Clegg warns over HS2 'betrayal'
Nick Clegg indicated today that support for the high speed rail link between London and the north would be a red line in any coalition discussions with Labour at the next election.
The Deputy Prime Minister insisted he would not compromise on support for the controversial HS2 route if the final decision falls after the 2015 vote.
Labour's support for the £50bn scheme has cooled in recent months and Shadow Chancellor Ed Balls has repeatedly insisted there can be no "blank cheque".
MPs will vote tomorrow on a Bill to allow government to spend money planning the route in detail but the project faces many more parliamentary hurdles before work can begin as planned in 2017.
Asked if he would ever compromise on HS2 in a future government, Mr Clegg told reporters at a press conference in Westminster: "No. I was up in Sheffield yesterday talking to business leaders and they are absolutely appalled at the way in which Labour appears to be betraying the north.
"It just beggars belief for a party that constantly parades itself as the authentic voice of the north of England is now prepared to turn its back on the businesses, the communities, the families which I think all the evidence shows will benefit disproportionately from an investment in a high speed north-south railway link.
"I just think it is miserable, it's pathetic that an idea which we inherited from Labour and in all good faith took forward because we thought, given they were the architects of the idea they might support it, that when it becomes politically convenient to play games with it, they start playing games with it.
"I say this obviously with some real fervour as a Sheffield MP because I can see myself that it would just make a dramatic difference to investment in Sheffield and South Yorkshire in, say, the advance manufacturing sector which I think is so important to our local economy in Sheffield if there was a reliable, high capacity, high speed rail link connecting businesses in South Yorkshire with businesses in the financial powerhouses down in London."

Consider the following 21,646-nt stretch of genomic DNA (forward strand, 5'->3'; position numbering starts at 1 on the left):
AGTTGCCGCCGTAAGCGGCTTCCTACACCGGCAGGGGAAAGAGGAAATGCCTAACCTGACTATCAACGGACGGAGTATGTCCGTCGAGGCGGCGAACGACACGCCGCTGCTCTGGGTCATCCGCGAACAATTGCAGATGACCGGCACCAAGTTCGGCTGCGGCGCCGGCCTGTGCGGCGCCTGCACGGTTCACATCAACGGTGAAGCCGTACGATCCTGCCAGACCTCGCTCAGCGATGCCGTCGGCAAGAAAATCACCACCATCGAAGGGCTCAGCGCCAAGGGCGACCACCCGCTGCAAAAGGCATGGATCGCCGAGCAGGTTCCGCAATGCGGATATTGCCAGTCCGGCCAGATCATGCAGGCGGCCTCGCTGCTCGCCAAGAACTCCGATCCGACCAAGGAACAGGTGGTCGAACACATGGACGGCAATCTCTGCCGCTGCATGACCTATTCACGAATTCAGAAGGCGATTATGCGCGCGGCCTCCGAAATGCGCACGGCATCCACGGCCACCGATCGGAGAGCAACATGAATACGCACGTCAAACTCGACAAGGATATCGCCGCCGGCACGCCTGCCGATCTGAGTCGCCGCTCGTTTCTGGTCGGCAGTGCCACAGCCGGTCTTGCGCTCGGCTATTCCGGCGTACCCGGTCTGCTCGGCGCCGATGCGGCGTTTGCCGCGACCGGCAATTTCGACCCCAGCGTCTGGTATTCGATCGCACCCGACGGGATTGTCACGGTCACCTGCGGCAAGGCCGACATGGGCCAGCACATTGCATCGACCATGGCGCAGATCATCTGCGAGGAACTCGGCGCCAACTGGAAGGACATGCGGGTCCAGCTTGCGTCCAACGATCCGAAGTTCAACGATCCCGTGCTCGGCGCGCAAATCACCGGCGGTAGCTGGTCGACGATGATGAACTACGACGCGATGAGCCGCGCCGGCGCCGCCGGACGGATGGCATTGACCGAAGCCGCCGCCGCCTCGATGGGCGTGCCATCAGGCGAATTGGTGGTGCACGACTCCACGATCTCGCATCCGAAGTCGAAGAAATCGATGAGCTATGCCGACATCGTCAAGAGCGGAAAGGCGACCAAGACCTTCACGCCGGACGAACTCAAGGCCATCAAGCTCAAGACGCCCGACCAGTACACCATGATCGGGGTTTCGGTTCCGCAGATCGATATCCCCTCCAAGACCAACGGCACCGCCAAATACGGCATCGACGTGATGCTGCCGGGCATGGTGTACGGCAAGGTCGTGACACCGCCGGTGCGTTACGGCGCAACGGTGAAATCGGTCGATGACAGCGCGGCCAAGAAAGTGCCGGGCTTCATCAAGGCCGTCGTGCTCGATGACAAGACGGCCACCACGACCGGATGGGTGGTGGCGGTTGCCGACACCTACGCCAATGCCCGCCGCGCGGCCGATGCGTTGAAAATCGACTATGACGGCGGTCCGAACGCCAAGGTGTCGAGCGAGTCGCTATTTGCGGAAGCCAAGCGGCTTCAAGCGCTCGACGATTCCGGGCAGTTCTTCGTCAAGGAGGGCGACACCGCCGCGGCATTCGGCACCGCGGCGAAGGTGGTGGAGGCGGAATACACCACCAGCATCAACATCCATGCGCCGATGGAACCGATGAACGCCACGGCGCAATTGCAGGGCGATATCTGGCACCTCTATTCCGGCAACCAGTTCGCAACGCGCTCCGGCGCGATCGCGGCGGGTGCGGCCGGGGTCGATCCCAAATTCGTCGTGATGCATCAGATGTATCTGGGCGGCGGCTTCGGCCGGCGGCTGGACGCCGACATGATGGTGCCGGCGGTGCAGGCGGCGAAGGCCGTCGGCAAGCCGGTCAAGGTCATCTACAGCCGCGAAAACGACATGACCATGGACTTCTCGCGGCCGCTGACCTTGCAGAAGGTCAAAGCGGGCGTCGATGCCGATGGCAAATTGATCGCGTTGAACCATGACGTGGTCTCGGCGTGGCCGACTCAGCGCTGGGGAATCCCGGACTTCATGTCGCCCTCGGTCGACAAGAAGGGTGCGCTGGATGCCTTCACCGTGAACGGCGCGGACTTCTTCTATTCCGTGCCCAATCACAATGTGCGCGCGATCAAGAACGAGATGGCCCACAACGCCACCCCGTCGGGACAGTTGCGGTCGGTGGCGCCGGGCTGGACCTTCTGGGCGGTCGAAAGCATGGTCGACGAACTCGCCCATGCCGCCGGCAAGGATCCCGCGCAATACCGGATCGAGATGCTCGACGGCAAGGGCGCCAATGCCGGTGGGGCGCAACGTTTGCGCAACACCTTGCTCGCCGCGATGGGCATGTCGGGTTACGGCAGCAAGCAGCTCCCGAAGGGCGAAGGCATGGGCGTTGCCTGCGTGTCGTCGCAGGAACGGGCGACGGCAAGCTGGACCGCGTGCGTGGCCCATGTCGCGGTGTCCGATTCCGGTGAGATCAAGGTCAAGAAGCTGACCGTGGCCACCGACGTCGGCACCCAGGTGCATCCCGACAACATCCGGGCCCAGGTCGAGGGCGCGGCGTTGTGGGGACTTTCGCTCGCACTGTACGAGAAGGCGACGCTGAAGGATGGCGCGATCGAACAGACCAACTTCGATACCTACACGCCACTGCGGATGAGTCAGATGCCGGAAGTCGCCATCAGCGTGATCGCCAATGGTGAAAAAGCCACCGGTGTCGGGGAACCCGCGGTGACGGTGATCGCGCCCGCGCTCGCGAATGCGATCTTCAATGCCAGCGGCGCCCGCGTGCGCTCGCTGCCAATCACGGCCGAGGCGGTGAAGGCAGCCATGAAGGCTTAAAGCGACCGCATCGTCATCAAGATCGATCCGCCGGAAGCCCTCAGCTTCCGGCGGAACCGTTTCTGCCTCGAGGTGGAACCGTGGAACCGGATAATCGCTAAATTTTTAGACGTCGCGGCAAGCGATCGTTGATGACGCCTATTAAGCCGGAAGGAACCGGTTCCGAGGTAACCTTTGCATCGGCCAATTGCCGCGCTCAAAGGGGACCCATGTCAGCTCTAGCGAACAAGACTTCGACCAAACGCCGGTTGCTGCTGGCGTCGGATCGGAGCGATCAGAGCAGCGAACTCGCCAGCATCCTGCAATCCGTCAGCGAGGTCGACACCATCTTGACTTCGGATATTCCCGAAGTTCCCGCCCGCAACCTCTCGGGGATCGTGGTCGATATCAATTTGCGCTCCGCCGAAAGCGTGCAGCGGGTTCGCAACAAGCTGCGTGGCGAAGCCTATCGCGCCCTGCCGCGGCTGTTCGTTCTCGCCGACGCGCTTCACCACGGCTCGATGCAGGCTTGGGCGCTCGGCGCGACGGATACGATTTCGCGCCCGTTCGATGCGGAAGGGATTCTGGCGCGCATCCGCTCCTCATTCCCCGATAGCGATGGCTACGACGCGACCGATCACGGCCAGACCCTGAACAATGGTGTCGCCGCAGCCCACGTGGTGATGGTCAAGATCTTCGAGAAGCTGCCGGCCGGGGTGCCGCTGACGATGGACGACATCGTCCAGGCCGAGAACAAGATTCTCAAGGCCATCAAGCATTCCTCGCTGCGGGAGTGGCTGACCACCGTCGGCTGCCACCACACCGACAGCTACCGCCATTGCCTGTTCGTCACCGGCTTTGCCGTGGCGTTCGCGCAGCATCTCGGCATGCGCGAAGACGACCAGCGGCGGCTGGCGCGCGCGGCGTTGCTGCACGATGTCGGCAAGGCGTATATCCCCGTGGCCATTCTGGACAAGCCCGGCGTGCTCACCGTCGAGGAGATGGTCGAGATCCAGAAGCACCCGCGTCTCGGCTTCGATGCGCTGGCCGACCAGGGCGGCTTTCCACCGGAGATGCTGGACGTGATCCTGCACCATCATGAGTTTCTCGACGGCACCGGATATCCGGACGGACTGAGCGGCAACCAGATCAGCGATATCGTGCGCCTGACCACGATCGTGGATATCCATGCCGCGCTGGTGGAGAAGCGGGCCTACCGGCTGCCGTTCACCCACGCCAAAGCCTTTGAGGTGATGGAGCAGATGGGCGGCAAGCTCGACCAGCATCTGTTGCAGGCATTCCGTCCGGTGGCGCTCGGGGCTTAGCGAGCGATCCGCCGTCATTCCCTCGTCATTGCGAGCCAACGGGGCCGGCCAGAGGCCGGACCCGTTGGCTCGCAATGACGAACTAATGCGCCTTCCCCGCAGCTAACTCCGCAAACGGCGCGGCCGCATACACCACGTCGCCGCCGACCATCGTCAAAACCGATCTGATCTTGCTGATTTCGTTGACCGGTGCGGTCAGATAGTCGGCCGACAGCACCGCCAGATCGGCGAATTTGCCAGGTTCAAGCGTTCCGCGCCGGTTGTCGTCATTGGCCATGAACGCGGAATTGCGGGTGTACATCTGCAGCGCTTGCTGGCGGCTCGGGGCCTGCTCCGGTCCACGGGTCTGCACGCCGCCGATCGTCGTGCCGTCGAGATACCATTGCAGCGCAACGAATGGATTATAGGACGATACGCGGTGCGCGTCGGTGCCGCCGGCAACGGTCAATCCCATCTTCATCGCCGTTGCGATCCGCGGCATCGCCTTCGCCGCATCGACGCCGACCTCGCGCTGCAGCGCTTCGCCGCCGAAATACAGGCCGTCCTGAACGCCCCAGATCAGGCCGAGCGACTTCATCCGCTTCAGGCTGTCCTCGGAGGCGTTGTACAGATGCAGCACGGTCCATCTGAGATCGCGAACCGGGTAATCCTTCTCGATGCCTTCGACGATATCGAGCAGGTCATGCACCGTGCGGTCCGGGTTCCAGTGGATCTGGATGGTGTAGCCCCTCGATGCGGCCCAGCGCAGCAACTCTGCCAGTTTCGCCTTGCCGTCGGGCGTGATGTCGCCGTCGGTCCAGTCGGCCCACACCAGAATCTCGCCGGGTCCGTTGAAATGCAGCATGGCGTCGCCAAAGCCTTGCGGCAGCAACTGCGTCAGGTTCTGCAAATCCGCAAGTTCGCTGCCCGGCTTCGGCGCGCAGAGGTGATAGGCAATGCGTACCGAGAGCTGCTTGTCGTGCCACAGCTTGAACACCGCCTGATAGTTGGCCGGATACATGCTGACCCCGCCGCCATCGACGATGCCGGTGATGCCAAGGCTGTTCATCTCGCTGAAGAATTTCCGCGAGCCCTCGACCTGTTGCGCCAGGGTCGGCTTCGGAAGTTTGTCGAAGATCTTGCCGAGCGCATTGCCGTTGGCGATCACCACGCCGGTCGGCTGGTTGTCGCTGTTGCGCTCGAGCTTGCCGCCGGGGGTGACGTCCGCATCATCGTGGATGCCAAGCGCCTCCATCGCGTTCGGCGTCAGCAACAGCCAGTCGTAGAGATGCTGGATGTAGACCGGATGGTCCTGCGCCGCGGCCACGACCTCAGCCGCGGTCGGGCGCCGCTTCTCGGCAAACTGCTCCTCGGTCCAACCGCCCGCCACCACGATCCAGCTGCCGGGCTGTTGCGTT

Aides later attempted to row back from the comments, insisting that the Liberal Democrats had "not set out any red lines" and calling on Labour to "have the balls" to back it.
The Government yesterday underlined its support for the HS2 even though an official analysis was published showing that the estimated economic benefit of the project is falling.
A detailed 150-page report from the scheme's promoters HS2 Ltd said that the benefit-cost ratio for the full two-phase project is now estimated at 2.3 compared with a figure of 2.5 given in August 2012.
This means that for every £1 spent, the wider economic benefit of the entire scheme will produce a benefit of £2.30 compared with £2.50 estimated last year.
Opponents of the scheme immediately seized on the lower figure as further proof, to them, that the project was a waste of money and should be scrapped.
Mr Clegg said the existing line would be "overwhelmed" quickly if it was simply patched up.
"We need to see this as a great opportunity to heal the north south divide and it is time that Labour get off the fence, stop faffing about playing political games with something which is of national importance and stop betraying the interests of the north of England."